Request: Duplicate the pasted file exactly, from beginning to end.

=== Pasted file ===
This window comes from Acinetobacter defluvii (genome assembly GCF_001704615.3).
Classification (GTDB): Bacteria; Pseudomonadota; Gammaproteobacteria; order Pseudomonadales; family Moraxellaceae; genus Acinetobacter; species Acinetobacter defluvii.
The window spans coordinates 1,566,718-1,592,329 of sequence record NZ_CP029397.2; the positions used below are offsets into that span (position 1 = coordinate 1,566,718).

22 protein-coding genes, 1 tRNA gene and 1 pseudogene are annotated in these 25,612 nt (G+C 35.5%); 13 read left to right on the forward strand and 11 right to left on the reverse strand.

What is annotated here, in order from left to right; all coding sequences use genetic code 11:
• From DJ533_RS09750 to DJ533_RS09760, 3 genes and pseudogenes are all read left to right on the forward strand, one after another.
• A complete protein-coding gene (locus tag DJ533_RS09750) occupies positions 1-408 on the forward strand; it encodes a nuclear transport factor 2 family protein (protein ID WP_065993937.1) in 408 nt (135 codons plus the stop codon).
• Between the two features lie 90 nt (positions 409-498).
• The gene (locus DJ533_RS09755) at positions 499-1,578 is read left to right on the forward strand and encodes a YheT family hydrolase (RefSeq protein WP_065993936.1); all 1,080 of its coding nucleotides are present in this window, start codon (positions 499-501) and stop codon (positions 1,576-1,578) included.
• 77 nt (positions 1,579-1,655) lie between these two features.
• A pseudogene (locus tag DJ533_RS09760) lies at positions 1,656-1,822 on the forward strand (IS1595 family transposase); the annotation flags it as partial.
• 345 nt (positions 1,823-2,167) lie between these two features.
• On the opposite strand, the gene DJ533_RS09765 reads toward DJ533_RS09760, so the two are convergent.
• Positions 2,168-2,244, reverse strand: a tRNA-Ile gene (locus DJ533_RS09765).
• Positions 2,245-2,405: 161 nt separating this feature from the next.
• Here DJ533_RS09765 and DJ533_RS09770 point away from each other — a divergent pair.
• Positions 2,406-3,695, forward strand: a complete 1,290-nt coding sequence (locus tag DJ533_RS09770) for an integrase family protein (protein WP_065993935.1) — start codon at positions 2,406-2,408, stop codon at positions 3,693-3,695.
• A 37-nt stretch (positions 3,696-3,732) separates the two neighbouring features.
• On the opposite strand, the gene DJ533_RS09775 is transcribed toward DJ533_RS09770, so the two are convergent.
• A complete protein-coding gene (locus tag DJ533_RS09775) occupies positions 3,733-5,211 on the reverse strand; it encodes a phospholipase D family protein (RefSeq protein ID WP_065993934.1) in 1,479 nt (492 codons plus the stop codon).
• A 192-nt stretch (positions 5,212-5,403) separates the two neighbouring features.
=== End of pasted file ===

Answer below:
This window comes from Acinetobacter defluvii (genome assembly GCF_001704615.3).
Classification (GTDB): Bacteria; Pseudomonadota; Gammaproteobacteria; order Pseudomonadales; family Moraxellaceae; genus Acinetobacter; species Acinetobacter defluvii.
The window spans coordinates 1,566,718-1,592,329 of sequence record NZ_CP029397.2; the positions used below are offsets into that span (position 1 = coordinate 1,566,718).

22 protein-coding genes, 1 tRNA gene and 1 pseudogene are annotated in these 25,612 nt (G+C 35.5%); 13 read left to right on the forward strand and 11 right to left on the reverse strand.

What is annotated here, in order from left to right; all coding sequences use genetic code 11:
• From DJ533_RS09750 to DJ533_RS09760, 3 genes and pseudogenes are all read left to right on the forward strand, one after another.
• A complete protein-coding gene (locus tag DJ533_RS09750) occupies positions 1-408 on the forward strand; it encodes a nuclear transport factor 2 family protein (protein ID WP_065993937.1) in 408 nt (135 codons plus the stop codon).
• Between the two features lie 90 nt (positions 409-498).
• The gene (locus DJ533_RS09755) at positions 499-1,578 is read left to right on the forward strand and encodes a YheT family hydrolase (RefSeq protein WP_065993936.1); all 1,080 of its coding nucleotides are present in this window, start codon (positions 499-501) and stop codon (positions 1,576-1,578) included.
• 77 nt (positions 1,579-1,655) lie between these two features.
• A pseudogene (locus tag DJ533_RS09760) lies at positions 1,656-1,822 on the forward strand (IS1595 family transposase); the annotation flags it as partial.
• 345 nt (positions 1,823-2,167) lie between these two features.
• On the opposite strand, the gene DJ533_RS09765 reads toward DJ533_RS09760, so the two are convergent.
• Positions 2,168-2,244, reverse strand: a tRNA-Ile gene (locus DJ533_RS09765).
• Positions 2,245-2,405: 161 nt separating this feature from the next.
• Here DJ533_RS09765 and DJ533_RS09770 point away from each other — a divergent pair.
• Positions 2,406-3,695, forward strand: a complete 1,290-nt coding sequence (locus tag DJ533_RS09770) for an integrase family protein (protein WP_065993935.1) — start codon at positions 2,406-2,408, stop codon at positions 3,693-3,695.
• A 37-nt stretch (positions 3,696-3,732) separates the two neighbouring features.
• On the opposite strand, the gene DJ533_RS09775 is transcribed toward DJ533_RS09770, so the two are convergent.
• A complete protein-coding gene (locus tag DJ533_RS09775) occupies positions 3,733-5,211 on the reverse strand; it encodes a phospholipase D family protein (RefSeq protein ID WP_065993934.1) in 1,479 nt (492 codons plus the stop codon).
• A 192-nt stretch (positions 5,212-5,403) separates the two neighbouring features.